Mary Mitchell O’Connor T.D., Minister of State at the Department of Education and Skills, with special responsibility for Higher Education has today (4th October 2018) brought together higher education representatives, students unions and other stakeholders for a workshop on consent and tackling sexual violence in third level education.
Minister Mitchell O’Connor said that “sexual harassment and assault are experiences too common for many of our third level students. I was appalled by the findings of a recent NUIG study which showed that some seventy percent of the women, and some forty percent of men, reported experiencing some level of sexual hostility by the end of their third level studies”.
At the workshop, she was joined by the Minister for Justice, Charlie Flanagan, Garda Detective Chief Superintendent Declan Daly who is the head of the Garda National Protective Services Bureau and senior officials from the Department of Justice and Equality.
She added: “Sexual assault is a serious criminal offence so I am pleased that my colleague, the Minister for Justice and Equality, is here today to support this work, along with his officials and the head of the Garda National Protective Services Bureau, Chief Superintendent Declan Daly, who is undertaking vital work in a key agency.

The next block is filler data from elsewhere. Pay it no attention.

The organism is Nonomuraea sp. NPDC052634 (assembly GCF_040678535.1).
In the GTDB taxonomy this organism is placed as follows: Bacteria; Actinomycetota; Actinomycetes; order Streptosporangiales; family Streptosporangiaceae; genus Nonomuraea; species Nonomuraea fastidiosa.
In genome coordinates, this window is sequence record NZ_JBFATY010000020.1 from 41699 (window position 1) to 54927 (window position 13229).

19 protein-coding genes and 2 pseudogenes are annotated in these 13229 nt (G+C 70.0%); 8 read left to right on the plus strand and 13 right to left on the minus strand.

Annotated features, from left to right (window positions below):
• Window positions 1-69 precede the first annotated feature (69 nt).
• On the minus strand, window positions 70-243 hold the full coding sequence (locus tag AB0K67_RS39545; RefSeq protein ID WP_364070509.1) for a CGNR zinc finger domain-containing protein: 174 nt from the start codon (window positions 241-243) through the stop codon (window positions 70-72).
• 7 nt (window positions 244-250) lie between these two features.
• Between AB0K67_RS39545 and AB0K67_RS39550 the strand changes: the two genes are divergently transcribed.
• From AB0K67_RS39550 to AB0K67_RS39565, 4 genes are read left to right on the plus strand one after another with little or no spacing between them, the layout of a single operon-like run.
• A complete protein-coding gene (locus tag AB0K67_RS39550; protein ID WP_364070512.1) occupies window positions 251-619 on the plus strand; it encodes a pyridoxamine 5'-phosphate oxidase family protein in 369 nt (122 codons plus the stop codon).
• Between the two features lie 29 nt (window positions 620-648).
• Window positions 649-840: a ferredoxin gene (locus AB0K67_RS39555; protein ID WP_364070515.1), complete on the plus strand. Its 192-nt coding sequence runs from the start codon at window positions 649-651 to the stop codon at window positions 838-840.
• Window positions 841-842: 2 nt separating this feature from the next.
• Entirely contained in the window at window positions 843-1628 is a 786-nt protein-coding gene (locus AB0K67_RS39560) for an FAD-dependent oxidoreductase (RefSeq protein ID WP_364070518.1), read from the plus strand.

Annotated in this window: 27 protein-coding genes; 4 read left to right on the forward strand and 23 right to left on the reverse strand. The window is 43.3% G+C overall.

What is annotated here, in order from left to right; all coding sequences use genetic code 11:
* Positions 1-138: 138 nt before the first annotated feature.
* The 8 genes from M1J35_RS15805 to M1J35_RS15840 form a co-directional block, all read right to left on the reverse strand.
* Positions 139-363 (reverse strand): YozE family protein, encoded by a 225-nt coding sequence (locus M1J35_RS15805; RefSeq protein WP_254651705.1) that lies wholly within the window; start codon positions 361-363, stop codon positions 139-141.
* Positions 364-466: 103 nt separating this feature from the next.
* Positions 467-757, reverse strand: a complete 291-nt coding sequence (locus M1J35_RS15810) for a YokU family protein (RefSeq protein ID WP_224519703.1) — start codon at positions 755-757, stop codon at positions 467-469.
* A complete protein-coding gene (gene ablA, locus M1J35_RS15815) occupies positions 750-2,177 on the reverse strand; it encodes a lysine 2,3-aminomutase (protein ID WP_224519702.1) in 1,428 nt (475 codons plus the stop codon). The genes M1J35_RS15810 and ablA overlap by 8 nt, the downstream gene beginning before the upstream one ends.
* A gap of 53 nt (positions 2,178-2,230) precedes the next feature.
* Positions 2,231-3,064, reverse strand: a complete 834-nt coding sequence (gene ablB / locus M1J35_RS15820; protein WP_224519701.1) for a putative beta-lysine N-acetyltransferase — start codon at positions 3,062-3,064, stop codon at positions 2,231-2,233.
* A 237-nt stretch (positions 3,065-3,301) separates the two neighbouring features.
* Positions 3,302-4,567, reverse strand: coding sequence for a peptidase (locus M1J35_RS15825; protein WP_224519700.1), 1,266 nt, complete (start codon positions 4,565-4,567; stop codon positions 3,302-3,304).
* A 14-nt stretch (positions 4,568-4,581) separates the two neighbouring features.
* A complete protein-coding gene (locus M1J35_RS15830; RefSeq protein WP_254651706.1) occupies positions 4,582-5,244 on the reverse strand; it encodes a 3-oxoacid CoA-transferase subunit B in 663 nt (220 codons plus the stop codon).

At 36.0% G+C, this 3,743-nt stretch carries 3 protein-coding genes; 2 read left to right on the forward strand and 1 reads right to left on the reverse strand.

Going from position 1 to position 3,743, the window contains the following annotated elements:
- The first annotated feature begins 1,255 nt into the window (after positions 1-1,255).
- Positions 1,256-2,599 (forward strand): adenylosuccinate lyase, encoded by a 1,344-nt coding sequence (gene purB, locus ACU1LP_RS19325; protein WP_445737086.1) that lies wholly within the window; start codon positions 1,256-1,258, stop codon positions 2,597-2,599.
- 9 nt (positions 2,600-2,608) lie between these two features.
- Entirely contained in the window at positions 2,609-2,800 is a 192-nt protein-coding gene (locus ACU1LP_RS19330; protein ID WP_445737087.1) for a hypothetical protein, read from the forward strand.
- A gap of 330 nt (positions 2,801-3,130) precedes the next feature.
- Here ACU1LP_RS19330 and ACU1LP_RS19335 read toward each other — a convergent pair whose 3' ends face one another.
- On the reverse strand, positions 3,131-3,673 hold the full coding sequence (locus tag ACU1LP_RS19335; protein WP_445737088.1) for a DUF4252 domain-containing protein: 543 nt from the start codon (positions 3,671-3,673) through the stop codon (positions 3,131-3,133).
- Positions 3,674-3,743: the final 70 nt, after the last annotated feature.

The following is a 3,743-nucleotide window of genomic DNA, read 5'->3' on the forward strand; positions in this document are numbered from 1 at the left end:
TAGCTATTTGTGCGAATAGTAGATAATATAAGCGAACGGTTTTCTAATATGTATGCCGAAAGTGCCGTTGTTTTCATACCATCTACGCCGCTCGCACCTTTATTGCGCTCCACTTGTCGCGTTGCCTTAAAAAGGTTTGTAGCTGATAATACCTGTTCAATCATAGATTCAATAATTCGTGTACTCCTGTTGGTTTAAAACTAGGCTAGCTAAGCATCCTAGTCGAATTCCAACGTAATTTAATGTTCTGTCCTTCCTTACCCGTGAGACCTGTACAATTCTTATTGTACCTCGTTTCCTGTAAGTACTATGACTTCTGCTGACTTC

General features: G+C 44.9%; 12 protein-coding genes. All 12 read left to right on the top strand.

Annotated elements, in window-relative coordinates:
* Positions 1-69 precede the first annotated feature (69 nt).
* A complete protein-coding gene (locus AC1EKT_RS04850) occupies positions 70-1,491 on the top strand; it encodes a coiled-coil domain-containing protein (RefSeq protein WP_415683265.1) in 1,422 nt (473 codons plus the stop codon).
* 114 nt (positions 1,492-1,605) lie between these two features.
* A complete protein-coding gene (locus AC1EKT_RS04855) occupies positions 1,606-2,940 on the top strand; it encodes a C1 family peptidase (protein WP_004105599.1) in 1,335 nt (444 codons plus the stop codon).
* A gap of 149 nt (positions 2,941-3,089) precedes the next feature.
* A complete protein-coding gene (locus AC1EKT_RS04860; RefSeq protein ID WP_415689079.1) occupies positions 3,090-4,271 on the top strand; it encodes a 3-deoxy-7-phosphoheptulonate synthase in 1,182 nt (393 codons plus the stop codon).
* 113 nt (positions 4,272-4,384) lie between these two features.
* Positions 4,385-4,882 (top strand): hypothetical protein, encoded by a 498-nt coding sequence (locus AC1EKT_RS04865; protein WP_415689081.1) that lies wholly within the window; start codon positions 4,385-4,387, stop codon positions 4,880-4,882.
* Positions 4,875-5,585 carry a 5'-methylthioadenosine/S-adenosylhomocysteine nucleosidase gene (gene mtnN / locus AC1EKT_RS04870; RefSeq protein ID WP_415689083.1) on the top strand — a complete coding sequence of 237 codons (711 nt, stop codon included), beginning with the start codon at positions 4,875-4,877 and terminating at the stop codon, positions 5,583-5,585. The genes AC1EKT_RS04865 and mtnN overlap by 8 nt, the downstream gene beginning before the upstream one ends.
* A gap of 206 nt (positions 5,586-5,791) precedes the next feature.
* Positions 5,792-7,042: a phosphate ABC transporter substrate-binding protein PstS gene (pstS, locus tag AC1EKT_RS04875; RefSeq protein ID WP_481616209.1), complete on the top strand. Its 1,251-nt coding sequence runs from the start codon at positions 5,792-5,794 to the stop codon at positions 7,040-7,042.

“The speakers at today’s event will outline the seriousness of the situation in our third level colleges at the moment and also speak about practical measures that can be taken, for example consent workshops.
“As Minister for Higher Education, I want to work with colleges to ensure that young adults are supported to achieve positive sexual health, while also challenging and tackling the unacceptable problem of sexual and gender-based harassment and, more seriously, sexual violence.
“This problem will only be effectively tackled by everyone working together. The third level institutions have a responsibility in this area, and many have run sexual consent workshops for their students. These programmes and workshops can have a significant positive impact on the students they engage with.
“While we have good practice in some colleges, it is important that all institutions integrate a proactive approach in their college policies. It should be possible to embed sexual consent education within the student experience – in the same way as institutions would do with other aspects of orientation.
“It is really important that students also take responsibility and I am hoping that the advice given by An Garda Síochána today will bring home the seriousness of these crimes. Every year over 40,000 students enter our third level sector. Students do not appear to be as sensitive as they ought to be to the impact of drinking and drugs on the capacity to give consent.
The Minister concluded: “This is an incredibly serious issue The reason why I have convened all the institutions, the experts in this field, as well as the student representatives, is I want to hear first-hand the initiatives within the institutions. What programmes they are developing, what programmes are most effective and what we need to do collaboratively and proactively to endeavour to eradicate this problem. Institutions need to follow best practice and to work collaboratively in addressing sexual harassment and assault. We all have a duty of care to our students, to protect them from sexual harassment, assault and safety from the fear and threat of it. I want the outcome of today to be a sharing of best practice and strategic collaboration on consent among our institutions and agencies”.